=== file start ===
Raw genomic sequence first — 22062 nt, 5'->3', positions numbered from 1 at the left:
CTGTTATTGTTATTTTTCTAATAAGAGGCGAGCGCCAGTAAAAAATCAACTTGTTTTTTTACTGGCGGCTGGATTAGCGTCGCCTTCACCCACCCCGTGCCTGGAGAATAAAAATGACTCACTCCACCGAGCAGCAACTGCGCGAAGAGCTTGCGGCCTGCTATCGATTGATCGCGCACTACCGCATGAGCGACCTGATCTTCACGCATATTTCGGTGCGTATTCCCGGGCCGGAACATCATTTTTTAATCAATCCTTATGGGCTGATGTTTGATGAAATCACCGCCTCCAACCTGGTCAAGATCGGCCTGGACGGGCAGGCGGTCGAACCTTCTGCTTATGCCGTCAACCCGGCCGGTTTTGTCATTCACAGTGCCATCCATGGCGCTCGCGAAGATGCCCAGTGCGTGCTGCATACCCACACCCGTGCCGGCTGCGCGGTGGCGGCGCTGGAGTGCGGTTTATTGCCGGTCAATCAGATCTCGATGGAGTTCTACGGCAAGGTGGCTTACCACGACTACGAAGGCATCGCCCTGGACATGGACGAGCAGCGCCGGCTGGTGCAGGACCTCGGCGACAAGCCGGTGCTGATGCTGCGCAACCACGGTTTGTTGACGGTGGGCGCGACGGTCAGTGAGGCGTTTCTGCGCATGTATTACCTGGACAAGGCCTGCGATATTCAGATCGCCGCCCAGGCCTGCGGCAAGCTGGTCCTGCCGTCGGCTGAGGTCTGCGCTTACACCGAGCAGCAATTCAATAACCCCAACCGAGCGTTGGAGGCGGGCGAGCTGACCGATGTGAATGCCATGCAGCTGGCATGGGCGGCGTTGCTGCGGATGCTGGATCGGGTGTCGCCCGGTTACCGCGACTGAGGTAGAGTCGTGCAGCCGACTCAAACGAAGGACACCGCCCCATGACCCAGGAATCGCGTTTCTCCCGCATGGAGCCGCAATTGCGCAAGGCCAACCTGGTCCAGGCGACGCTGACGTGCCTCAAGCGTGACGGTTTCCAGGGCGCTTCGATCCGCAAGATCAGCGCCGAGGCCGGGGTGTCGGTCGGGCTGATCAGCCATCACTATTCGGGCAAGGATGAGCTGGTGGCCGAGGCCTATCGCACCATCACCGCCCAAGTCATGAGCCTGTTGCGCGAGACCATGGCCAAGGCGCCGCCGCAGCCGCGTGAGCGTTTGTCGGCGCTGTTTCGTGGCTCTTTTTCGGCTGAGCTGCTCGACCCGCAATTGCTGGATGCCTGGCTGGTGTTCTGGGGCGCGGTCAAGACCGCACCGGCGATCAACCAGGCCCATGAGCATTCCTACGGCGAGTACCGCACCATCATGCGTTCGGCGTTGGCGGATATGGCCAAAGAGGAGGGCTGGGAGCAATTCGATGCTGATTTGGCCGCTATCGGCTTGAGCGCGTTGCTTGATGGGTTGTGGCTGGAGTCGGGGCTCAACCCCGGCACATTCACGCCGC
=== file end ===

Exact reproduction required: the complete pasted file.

Raw genomic sequence first — 22062 nt, 5'->3', positions numbered from 1 at the left:
CTGTTATTGTTATTTTTCTAATAAGAGGCGAGCGCCAGTAAAAAATCAACTTGTTTTTTTACTGGCGGCTGGATTAGCGTCGCCTTCACCCACCCCGTGCCTGGAGAATAAAAATGACTCACTCCACCGAGCAGCAACTGCGCGAAGAGCTTGCGGCCTGCTATCGATTGATCGCGCACTACCGCATGAGCGACCTGATCTTCACGCATATTTCGGTGCGTATTCCCGGGCCGGAACATCATTTTTTAATCAATCCTTATGGGCTGATGTTTGATGAAATCACCGCCTCCAACCTGGTCAAGATCGGCCTGGACGGGCAGGCGGTCGAACCTTCTGCTTATGCCGTCAACCCGGCCGGTTTTGTCATTCACAGTGCCATCCATGGCGCTCGCGAAGATGCCCAGTGCGTGCTGCATACCCACACCCGTGCCGGCTGCGCGGTGGCGGCGCTGGAGTGCGGTTTATTGCCGGTCAATCAGATCTCGATGGAGTTCTACGGCAAGGTGGCTTACCACGACTACGAAGGCATCGCCCTGGACATGGACGAGCAGCGCCGGCTGGTGCAGGACCTCGGCGACAAGCCGGTGCTGATGCTGCGCAACCACGGTTTGTTGACGGTGGGCGCGACGGTCAGTGAGGCGTTTCTGCGCATGTATTACCTGGACAAGGCCTGCGATATTCAGATCGCCGCCCAGGCCTGCGGCAAGCTGGTCCTGCCGTCGGCTGAGGTCTGCGCTTACACCGAGCAGCAATTCAATAACCCCAACCGAGCGTTGGAGGCGGGCGAGCTGACCGATGTGAATGCCATGCAGCTGGCATGGGCGGCGTTGCTGCGGATGCTGGATCGGGTGTCGCCCGGTTACCGCGACTGAGGTAGAGTCGTGCAGCCGACTCAAACGAAGGACACCGCCCCATGACCCAGGAATCGCGTTTCTCCCGCATGGAGCCGCAATTGCGCAAGGCCAACCTGGTCCAGGCGACGCTGACGTGCCTCAAGCGTGACGGTTTCCAGGGCGCTTCGATCCGCAAGATCAGCGCCGAGGCCGGGGTGTCGGTCGGGCTGATCAGCCATCACTATTCGGGCAAGGATGAGCTGGTGGCCGAGGCCTATCGCACCATCACCGCCCAAGTCATGAGCCTGTTGCGCGAGACCATGGCCAAGGCGCCGCCGCAGCCGCGTGAGCGTTTGTCGGCGCTGTTTCGTGGCTCTTTTTCGGCTGAGCTGCTCGACCCGCAATTGCTGGATGCCTGGCTGGTGTTCTGGGGCGCGGTCAAGACCGCACCGGCGATCAACCAGGCCCATGAGCATTCCTACGGCGAGTACCGCACCATCATGCGTTCGGCGTTGGCGGATATGGCCAAAGAGGAGGGCTGGGAGCAATTCGATGCTGATTTGGCCGCTATCGGCTTGAGCGCGTTGCTTGATGGGTTGTGGCTGGAGTCGGGGCTCAACCCCGGCACATTCACGCCGC